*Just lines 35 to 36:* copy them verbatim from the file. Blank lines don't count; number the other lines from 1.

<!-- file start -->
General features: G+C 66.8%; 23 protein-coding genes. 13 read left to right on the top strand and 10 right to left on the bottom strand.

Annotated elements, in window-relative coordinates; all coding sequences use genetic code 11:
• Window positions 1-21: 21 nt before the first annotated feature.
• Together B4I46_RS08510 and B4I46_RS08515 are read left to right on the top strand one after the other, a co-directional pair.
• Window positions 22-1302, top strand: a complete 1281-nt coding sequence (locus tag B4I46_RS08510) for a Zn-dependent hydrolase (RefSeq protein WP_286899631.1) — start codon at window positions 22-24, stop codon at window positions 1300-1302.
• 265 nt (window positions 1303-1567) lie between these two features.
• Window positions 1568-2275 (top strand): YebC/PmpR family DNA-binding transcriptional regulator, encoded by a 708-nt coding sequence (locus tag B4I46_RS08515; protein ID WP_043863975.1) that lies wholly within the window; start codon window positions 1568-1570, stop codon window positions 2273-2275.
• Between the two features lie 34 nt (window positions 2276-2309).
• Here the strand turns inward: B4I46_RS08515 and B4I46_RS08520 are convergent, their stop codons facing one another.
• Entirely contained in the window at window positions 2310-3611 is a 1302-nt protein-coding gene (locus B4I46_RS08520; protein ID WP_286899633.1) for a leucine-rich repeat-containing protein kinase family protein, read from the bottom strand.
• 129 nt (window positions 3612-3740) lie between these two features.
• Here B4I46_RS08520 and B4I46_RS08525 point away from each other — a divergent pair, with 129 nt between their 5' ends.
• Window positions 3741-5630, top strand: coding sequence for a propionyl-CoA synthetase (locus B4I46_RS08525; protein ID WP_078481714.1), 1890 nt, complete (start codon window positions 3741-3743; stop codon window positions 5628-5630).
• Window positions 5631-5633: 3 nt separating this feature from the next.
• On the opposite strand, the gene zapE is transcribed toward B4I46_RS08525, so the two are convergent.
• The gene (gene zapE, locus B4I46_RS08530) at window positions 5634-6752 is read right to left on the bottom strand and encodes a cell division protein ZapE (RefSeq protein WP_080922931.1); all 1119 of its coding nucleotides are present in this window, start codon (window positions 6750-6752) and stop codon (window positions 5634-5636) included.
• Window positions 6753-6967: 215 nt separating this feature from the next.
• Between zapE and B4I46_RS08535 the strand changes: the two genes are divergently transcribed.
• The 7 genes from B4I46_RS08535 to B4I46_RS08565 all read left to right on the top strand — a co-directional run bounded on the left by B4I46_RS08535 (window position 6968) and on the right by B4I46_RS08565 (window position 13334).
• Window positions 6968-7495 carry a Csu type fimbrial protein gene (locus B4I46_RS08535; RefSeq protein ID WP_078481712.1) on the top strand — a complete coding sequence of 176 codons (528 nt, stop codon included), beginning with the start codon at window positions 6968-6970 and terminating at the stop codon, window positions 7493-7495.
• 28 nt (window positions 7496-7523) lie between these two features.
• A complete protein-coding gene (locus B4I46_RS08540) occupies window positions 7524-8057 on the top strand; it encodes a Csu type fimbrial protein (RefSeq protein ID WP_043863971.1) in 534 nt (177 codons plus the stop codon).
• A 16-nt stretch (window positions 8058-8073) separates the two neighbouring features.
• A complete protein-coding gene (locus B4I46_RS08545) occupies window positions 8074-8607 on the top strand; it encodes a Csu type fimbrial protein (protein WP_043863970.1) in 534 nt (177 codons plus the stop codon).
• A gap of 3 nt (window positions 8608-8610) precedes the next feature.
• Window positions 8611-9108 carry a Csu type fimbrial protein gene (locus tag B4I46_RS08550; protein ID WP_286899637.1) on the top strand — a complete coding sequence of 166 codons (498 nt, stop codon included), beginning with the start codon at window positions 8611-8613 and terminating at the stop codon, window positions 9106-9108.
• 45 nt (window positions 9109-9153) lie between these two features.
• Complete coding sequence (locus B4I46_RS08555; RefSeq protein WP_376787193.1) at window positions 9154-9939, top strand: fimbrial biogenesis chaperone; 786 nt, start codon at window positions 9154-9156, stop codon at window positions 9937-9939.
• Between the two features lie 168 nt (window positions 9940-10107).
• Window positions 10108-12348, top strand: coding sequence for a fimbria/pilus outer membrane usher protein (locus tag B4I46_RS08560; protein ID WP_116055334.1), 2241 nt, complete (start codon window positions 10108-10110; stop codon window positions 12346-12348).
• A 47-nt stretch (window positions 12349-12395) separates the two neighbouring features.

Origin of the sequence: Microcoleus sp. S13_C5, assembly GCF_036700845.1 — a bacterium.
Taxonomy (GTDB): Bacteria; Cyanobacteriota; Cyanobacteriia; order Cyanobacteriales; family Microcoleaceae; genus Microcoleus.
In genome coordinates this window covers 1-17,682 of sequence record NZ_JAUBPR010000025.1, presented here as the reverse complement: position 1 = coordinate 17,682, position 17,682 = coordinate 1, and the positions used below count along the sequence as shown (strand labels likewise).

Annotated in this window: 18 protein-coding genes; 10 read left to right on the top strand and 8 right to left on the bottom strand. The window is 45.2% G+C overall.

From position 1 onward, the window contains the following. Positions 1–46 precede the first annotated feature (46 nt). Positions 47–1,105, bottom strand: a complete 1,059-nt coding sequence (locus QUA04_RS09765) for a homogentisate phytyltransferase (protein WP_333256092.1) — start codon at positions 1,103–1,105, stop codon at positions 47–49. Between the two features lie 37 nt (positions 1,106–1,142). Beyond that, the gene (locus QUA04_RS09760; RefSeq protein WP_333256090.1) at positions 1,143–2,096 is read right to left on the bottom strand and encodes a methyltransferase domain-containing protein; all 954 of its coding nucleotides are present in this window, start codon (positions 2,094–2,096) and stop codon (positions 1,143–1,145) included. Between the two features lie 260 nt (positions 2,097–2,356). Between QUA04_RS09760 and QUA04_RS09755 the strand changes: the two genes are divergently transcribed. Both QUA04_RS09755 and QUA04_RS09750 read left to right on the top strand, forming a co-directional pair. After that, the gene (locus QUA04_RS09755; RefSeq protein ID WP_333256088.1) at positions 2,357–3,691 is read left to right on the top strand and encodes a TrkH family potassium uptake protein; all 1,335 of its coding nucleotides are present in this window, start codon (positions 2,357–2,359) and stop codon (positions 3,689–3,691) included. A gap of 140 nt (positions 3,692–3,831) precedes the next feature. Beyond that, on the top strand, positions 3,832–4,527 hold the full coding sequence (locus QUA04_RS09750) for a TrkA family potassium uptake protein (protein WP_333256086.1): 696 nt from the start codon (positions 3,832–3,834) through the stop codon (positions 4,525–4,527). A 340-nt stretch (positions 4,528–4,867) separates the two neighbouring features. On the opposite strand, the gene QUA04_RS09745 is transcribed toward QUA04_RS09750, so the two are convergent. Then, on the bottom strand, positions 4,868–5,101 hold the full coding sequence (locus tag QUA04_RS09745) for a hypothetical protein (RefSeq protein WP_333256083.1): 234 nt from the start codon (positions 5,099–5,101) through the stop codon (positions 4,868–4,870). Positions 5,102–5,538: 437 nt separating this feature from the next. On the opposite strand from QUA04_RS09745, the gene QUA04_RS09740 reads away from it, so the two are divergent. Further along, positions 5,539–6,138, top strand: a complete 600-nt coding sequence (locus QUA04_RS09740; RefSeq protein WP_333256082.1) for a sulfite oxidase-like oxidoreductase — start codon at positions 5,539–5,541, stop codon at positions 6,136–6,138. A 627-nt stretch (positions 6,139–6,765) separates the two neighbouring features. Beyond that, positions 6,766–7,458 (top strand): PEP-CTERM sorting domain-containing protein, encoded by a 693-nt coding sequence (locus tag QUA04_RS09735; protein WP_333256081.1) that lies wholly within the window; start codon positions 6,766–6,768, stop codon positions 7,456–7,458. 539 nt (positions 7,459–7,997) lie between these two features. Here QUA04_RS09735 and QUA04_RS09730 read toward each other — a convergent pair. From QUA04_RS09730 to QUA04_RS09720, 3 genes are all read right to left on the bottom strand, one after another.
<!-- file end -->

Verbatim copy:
Annotated in this window: 18 protein-coding genes; 10 read left to right on the top strand and 8 right to left on the bottom strand. The window is 45.2% G+C overall.

From position 1 onward, the window contains the following. Positions 1–46 precede the first annotated feature (46 nt). Positions 47–1,105, bottom strand: a complete 1,059-nt coding sequence (locus QUA04_RS09765) for a homogentisate phytyltransferase (protein WP_333256092.1) — start codon at positions 1,103–1,105, stop codon at positions 47–49. Between the two features lie 37 nt (positions 1,106–1,142). Beyond that, the gene (locus QUA04_RS09760; RefSeq protein WP_333256090.1) at positions 1,143–2,096 is read right to left on the bottom strand and encodes a methyltransferase domain-containing protein; all 954 of its coding nucleotides are present in this window, start codon (positions 2,094–2,096) and stop codon (positions 1,143–1,145) included. Between the two features lie 260 nt (positions 2,097–2,356). Between QUA04_RS09760 and QUA04_RS09755 the strand changes: the two genes are divergently transcribed. Both QUA04_RS09755 and QUA04_RS09750 read left to right on the top strand, forming a co-directional pair. After that, the gene (locus QUA04_RS09755; RefSeq protein ID WP_333256088.1) at positions 2,357–3,691 is read left to right on the top strand and encodes a TrkH family potassium uptake protein; all 1,335 of its coding nucleotides are present in this window, start codon (positions 2,357–2,359) and stop codon (positions 3,689–3,691) included. A gap of 140 nt (positions 3,692–3,831) precedes the next feature. Beyond that, on the top strand, positions 3,832–4,527 hold the full coding sequence (locus QUA04_RS09750) for a TrkA family potassium uptake protein (protein WP_333256086.1): 696 nt from the start codon (positions 3,832–3,834) through the stop codon (positions 4,525–4,527). A 340-nt stretch (positions 4,528–4,867) separates the two neighbouring features. On the opposite strand, the gene QUA04_RS09745 is transcribed toward QUA04_RS09750, so the two are convergent. Then, on the bottom strand, positions 4,868–5,101 hold the full coding sequence (locus tag QUA04_RS09745) for a hypothetical protein (RefSeq protein WP_333256083.1): 234 nt from the start codon (positions 5,099–5,101) through the stop codon (positions 4,868–4,870). Positions 5,102–5,538: 437 nt separating this feature from the next. On the opposite strand from QUA04_RS09745, the gene QUA04_RS09740 reads away from it, so the two are divergent. Further along, positions 5,539–6,138, top strand: a complete 600-nt coding sequence (locus QUA04_RS09740; RefSeq protein WP_333256082.1) for a sulfite oxidase-like oxidoreductase — start codon at positions 5,539–5,541, stop codon at positions 6,136–6,138. A 627-nt stretch (positions 6,139–6,765) separates the two neighbouring features. Beyond that, positions 6,766–7,458 (top strand): PEP-CTERM sorting domain-containing protein, encoded by a 693-nt coding sequence (locus tag QUA04_RS09735; protein WP_333256081.1) that lies wholly within the window; start codon positions 6,766–6,768, stop codon positions 7,456–7,458. 539 nt (positions 7,459–7,997) lie between these two features. Here QUA04_RS09735 and QUA04_RS09730 read toward each other — a convergent pair. From QUA04_RS09730 to QUA04_RS09720, 3 genes are all read right to left on the bottom strand, one after another.